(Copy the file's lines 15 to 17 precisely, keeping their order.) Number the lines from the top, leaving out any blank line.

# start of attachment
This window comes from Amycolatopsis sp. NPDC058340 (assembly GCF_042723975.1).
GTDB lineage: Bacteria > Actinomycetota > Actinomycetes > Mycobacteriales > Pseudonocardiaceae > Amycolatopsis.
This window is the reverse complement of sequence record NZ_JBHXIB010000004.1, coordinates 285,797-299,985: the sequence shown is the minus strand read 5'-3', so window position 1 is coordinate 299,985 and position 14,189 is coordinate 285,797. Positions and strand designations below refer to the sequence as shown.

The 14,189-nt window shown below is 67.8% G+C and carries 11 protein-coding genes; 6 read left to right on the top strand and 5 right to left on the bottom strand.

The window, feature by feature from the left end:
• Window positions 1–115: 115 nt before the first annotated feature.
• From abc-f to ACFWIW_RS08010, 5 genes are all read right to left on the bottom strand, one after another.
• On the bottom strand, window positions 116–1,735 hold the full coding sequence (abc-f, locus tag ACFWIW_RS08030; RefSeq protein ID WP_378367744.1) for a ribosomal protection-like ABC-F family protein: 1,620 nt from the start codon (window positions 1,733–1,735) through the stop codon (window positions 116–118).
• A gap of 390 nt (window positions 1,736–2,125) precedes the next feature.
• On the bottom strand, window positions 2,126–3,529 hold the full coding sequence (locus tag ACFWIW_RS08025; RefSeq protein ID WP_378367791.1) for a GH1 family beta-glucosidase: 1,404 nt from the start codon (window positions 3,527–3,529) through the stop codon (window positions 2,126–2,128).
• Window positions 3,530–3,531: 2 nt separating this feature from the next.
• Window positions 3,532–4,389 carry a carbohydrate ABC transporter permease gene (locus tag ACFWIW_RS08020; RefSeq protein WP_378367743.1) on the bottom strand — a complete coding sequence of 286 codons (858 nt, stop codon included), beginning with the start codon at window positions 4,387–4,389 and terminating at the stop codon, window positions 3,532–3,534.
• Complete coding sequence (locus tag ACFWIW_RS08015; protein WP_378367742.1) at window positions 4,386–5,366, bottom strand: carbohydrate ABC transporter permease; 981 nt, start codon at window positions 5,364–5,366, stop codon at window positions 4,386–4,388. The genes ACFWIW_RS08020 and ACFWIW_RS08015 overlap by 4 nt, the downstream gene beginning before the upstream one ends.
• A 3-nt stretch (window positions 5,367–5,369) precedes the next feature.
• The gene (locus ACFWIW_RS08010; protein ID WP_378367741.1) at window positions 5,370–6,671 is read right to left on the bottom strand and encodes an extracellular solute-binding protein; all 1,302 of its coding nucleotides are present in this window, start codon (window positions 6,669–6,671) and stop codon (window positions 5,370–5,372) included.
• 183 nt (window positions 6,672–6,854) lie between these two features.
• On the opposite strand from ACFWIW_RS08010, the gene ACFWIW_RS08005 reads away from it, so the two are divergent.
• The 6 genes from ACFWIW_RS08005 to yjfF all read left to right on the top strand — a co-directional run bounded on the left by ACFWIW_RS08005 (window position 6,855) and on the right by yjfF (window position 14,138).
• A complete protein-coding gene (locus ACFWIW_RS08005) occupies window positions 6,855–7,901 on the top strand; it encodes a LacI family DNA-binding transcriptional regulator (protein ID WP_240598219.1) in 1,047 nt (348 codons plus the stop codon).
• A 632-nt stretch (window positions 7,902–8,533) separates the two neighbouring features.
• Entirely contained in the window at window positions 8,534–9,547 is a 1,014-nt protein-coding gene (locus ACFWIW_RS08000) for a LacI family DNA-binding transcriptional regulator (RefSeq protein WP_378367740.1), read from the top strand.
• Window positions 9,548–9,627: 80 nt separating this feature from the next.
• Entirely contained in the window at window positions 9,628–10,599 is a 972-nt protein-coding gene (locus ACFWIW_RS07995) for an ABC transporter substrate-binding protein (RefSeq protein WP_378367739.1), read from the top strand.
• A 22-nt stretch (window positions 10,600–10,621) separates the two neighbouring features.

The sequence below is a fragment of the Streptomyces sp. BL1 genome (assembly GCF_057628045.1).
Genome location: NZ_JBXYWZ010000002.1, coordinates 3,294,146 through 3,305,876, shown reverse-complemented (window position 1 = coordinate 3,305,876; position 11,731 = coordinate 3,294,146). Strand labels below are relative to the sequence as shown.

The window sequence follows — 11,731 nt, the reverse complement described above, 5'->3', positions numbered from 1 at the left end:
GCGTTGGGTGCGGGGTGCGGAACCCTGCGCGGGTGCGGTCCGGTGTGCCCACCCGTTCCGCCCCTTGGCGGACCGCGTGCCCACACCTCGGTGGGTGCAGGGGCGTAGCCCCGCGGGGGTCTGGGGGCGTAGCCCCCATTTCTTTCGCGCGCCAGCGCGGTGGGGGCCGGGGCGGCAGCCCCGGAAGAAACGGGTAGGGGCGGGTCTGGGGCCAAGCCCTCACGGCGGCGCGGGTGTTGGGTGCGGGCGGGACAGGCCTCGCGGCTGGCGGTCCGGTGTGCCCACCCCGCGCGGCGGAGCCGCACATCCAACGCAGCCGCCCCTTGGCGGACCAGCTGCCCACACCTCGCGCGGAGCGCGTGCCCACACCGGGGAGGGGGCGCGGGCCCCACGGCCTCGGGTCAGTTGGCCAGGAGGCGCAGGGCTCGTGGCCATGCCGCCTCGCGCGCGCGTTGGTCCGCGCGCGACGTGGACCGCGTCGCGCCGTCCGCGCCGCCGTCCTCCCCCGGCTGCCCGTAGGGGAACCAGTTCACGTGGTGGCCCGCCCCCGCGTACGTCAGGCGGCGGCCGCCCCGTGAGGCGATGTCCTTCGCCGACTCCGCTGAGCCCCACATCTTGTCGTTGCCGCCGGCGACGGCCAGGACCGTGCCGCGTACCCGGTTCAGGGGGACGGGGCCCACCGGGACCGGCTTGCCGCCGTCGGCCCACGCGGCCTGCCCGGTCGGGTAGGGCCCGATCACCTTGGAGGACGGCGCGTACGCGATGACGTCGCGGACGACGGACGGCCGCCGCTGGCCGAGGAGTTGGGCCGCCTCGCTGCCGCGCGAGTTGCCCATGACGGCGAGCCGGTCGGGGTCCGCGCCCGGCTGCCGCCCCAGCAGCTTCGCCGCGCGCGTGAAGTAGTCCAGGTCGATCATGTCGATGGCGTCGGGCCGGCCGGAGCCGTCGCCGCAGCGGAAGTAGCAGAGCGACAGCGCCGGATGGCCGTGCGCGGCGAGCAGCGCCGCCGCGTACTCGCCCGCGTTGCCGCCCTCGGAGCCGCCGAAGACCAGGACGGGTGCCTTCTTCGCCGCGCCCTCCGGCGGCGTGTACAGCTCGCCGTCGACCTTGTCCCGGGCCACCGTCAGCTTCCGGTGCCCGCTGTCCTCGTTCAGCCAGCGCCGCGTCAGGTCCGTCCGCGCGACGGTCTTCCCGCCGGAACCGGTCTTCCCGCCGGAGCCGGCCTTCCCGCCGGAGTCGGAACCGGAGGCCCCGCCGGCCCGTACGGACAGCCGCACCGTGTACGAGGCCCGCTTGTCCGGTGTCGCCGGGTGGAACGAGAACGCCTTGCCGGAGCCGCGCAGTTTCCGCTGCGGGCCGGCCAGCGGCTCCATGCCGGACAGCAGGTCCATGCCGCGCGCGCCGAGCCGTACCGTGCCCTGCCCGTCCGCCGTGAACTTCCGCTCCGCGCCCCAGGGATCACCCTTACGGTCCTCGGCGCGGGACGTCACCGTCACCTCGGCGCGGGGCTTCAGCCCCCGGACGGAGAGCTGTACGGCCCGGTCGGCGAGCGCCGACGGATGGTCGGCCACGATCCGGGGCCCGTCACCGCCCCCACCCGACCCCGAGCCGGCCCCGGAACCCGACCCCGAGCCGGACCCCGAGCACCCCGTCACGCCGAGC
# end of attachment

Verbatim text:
• The gene (locus ACFWIW_RS08010; protein ID WP_378367741.1) at window positions 5,370–6,671 is read right to left on the bottom strand and encodes an extracellular solute-binding protein; all 1,302 of its coding nucleotides are present in this window, start codon (window positions 6,669–6,671) and stop codon (window positions 5,370–5,372) included.
• 183 nt (window positions 6,672–6,854) lie between these two features.
• On the opposite strand from ACFWIW_RS08010, the gene ACFWIW_RS08005 reads away from it, so the two are divergent.